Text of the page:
Stories, skills, and positivity- to anxiety sufferers from anxiety sufferers.
I think a lot of my problems started when I was young. Growing up my parents got divorced when I was still a baby, and twenty years ago not too many of my parent’s friends were divorced, so not only did I develop a sense of abandonment, but I felt looked down on by other kids at school.
My dad dated and married a variety of women, some were actually amazing, some were gold-diggers. My mom got together with my step dad when I was young. He has two daughters very close in age to my sister and I, and we haven’t always gotten along the best, but I love them like sisters. I always felt pretty spoiled growing up, but that doesn’t nescesarily mean I had the best life. I think I got good at hiding my problems when I was young. Experiencing childhood trauma makes you develop really good skills to repress your thoughts and emotions.
My first step mom was actually diagnosed with bi-polar type 1 and my dad would say extremely degrading things to her about her mental health when they would argue. My sister and I loved our dad but he was hard on us growing up. I was always the “smart but ugly daughter” and she was always the “pretty but stupid one”. My dad was raised by two abusive alcoholics who likely suffered from mental heath problems themselves.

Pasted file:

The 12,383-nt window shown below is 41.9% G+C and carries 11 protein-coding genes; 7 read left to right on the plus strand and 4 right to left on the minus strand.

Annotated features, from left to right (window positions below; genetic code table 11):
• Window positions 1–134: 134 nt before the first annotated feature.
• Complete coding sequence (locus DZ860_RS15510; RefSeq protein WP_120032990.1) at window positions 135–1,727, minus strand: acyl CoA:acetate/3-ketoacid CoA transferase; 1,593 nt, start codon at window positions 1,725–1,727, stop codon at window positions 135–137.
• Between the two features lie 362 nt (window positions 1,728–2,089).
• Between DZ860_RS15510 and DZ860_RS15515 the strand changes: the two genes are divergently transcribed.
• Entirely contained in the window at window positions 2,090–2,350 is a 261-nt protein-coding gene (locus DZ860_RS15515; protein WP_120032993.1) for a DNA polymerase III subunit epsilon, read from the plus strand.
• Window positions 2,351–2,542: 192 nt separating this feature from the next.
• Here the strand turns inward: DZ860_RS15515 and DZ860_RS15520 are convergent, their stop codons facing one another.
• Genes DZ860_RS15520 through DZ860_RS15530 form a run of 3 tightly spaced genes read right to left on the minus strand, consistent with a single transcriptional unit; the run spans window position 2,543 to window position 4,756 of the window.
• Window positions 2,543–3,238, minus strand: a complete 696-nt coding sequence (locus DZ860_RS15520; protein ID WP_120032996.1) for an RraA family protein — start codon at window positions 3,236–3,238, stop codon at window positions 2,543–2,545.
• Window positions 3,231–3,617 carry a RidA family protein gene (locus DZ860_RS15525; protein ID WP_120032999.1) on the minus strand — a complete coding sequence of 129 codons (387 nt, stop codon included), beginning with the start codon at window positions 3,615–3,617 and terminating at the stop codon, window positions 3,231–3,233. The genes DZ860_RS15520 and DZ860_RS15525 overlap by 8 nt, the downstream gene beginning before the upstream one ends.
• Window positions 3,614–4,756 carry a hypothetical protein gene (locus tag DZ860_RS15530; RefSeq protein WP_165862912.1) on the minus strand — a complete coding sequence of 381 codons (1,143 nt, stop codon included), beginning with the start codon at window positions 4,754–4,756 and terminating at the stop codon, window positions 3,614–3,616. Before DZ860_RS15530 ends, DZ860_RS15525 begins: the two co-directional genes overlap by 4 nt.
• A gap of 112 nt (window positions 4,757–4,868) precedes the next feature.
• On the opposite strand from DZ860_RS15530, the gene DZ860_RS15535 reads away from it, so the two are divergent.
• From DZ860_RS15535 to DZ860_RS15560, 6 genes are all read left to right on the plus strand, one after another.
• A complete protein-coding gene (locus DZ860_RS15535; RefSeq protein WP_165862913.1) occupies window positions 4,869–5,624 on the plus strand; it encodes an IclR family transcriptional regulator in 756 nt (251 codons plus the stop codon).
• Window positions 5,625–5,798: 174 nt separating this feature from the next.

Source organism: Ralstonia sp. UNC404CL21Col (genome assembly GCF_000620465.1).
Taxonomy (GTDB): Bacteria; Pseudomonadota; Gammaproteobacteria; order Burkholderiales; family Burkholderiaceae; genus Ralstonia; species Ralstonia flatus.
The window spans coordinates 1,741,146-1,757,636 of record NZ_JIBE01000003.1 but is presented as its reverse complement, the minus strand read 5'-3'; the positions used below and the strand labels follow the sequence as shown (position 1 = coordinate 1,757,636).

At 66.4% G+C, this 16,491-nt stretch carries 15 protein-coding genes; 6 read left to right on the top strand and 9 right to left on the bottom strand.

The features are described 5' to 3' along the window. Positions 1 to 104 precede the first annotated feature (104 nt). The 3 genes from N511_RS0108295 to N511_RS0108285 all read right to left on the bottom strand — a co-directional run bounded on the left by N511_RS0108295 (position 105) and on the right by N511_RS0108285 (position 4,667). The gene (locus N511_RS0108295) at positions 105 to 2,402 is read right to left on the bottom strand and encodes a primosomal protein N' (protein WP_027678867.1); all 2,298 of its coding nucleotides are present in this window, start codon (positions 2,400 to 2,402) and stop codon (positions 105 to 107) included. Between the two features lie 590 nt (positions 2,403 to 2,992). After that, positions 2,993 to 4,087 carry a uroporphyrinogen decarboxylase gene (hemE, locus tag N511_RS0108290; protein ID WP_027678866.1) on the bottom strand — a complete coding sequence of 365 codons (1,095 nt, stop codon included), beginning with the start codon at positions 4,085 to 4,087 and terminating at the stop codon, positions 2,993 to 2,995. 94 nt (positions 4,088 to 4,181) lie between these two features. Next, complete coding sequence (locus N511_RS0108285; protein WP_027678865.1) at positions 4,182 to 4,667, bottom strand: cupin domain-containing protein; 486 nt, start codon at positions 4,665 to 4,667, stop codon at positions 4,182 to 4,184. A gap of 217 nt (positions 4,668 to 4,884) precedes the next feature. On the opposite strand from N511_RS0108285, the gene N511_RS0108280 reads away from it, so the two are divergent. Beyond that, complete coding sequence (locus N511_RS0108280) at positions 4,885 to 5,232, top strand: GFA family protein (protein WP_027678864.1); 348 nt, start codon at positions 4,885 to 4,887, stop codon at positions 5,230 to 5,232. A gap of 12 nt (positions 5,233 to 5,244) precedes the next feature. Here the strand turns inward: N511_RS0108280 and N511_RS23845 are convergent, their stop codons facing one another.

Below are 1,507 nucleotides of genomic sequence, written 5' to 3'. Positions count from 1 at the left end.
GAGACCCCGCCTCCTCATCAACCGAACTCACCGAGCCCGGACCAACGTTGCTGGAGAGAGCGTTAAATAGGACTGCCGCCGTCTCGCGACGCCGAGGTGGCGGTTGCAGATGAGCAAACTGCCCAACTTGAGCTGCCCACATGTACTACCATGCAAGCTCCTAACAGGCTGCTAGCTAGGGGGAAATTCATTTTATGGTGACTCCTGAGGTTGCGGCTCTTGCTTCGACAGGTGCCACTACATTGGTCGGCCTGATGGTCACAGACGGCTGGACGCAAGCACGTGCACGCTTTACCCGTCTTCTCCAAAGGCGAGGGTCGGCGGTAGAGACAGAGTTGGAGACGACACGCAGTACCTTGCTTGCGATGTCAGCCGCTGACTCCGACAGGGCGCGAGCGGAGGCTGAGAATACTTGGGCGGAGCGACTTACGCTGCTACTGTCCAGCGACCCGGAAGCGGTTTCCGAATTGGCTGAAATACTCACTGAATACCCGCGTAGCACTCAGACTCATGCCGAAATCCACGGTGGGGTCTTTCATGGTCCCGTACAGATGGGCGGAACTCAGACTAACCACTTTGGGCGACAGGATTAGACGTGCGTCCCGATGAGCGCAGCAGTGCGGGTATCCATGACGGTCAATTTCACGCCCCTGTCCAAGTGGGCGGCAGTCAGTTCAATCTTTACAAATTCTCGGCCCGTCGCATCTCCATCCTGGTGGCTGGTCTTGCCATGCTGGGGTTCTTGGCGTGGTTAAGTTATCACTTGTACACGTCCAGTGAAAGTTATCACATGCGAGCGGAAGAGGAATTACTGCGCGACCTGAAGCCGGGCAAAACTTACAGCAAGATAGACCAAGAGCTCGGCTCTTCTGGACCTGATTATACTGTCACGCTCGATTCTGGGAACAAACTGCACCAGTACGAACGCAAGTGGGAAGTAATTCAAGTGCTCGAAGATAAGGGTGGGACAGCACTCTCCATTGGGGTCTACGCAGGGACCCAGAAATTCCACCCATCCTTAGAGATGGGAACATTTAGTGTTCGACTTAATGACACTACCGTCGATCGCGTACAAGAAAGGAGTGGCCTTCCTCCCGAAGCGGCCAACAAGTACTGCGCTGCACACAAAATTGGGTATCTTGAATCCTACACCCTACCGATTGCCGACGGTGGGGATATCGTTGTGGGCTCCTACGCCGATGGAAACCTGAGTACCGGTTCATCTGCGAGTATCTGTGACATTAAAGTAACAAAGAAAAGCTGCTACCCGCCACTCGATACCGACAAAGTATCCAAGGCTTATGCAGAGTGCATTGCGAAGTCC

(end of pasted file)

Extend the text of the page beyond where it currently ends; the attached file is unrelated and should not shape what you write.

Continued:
People still don’t understand mental health and sixty years ago they didn’t believe it was even real, so growing up I developed other skills to deal with my anxiety, depression, and mood swings because owning up to having anxiety or depression made me feel weak. So, I decided I would play games with myself. When I was young I would abuse laxatives or starve myself for days at a time, it was a game I would play for a couple days and for every pound I lost it was like “there you go dad, screw you, I won”. However, I would still turn to food and binge as a way to cope. I also cut myself, I would only do it on areas people wouldn’t see and I didn’t like leaving deep scars, but there was nothing better than the sweet release of endorphins to forget everything I was angry and frustrated about.
As I grew up, my games changed and my emotions got worse. I also always had a difficult time maintaining close relationships with people, especially girls. I always had friends, but I definitely wouldn’t consider myself someone who was popular. In fact, I still think I was probably one of the most hated people at my high school. In general, I don’t think I was the nicest person. I had such low self-esteem, and I hated myself so I didn’t care how I treated other people.